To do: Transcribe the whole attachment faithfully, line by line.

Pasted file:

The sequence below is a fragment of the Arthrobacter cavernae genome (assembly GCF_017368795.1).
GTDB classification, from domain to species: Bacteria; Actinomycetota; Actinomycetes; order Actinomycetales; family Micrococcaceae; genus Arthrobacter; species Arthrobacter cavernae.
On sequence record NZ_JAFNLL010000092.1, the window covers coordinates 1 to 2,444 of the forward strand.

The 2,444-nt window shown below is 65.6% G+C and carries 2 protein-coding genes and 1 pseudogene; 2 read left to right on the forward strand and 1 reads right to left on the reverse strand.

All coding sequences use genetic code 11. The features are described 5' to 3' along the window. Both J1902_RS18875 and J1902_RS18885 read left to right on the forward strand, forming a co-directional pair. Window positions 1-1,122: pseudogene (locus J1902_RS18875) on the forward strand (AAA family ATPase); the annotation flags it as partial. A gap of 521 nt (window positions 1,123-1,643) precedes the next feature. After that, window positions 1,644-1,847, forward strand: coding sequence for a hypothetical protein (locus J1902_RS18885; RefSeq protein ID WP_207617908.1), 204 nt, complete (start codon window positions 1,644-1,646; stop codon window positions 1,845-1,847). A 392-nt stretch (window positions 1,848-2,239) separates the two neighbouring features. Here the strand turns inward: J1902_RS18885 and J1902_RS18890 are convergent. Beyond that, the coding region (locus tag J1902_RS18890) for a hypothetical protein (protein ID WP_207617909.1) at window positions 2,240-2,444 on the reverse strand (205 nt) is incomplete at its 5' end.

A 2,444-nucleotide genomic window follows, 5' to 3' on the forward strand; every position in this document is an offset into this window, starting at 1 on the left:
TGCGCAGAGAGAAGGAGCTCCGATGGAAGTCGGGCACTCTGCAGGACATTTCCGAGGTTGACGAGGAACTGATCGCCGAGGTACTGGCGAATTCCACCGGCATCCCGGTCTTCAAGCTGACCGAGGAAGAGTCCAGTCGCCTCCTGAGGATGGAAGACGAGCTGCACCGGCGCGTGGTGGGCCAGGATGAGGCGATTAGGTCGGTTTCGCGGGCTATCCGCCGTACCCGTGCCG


The sequence below is a fragment of the Arthrobacter cavernae genome (assembly GCF_017368795.1).
GTDB classification, from domain to species: Bacteria; Actinomycetota; Actinomycetes; order Actinomycetales; family Micrococcaceae; genus Arthrobacter; species Arthrobacter cavernae.
On sequence record NZ_JAFNLL010000092.1, the window covers coordinates 1 to 2,444 of the forward strand.

The 2,444-nt window shown below is 65.6% G+C and carries 2 protein-coding genes and 1 pseudogene; 2 read left to right on the forward strand and 1 reads right to left on the reverse strand.

All coding sequences use genetic code 11. The features are described 5' to 3' along the window. Both J1902_RS18875 and J1902_RS18885 read left to right on the forward strand, forming a co-directional pair. Window positions 1-1,122: pseudogene (locus J1902_RS18875) on the forward strand (AAA family ATPase); the annotation flags it as partial. A gap of 521 nt (window positions 1,123-1,643) precedes the next feature. After that, window positions 1,644-1,847, forward strand: coding sequence for a hypothetical protein (locus J1902_RS18885; RefSeq protein ID WP_207617908.1), 204 nt, complete (start codon window positions 1,644-1,646; stop codon window positions 1,845-1,847). A 392-nt stretch (window positions 1,848-2,239) separates the two neighbouring features. Here the strand turns inward: J1902_RS18885 and J1902_RS18890 are convergent. Beyond that, the coding region (locus tag J1902_RS18890) for a hypothetical protein (protein ID WP_207617909.1) at window positions 2,240-2,444 on the reverse strand (205 nt) is incomplete at its 5' end.

A 2,444-nucleotide genomic window follows, 5' to 3' on the forward strand; every position in this document is an offset into this window, starting at 1 on the left:
TGCGCAGAGAGAAGGAGCTCCGATGGAAGTCGGGCACTCTGCAGGACATTTCCGAGGTTGACGAGGAACTGATCGCCGAGGTACTGGCGAATTCCACCGGCATCCCGGTCTTCAAGCTGACCGAGGAAGAGTCCAGTCGCCTCCTGAGGATGGAAGACGAGCTGCACCGGCGCGTGGTGGGCCAGGATGAGGCGATTAGGTCGGTTTCGCGGGCTATCCGCCGTACCCGTGCCG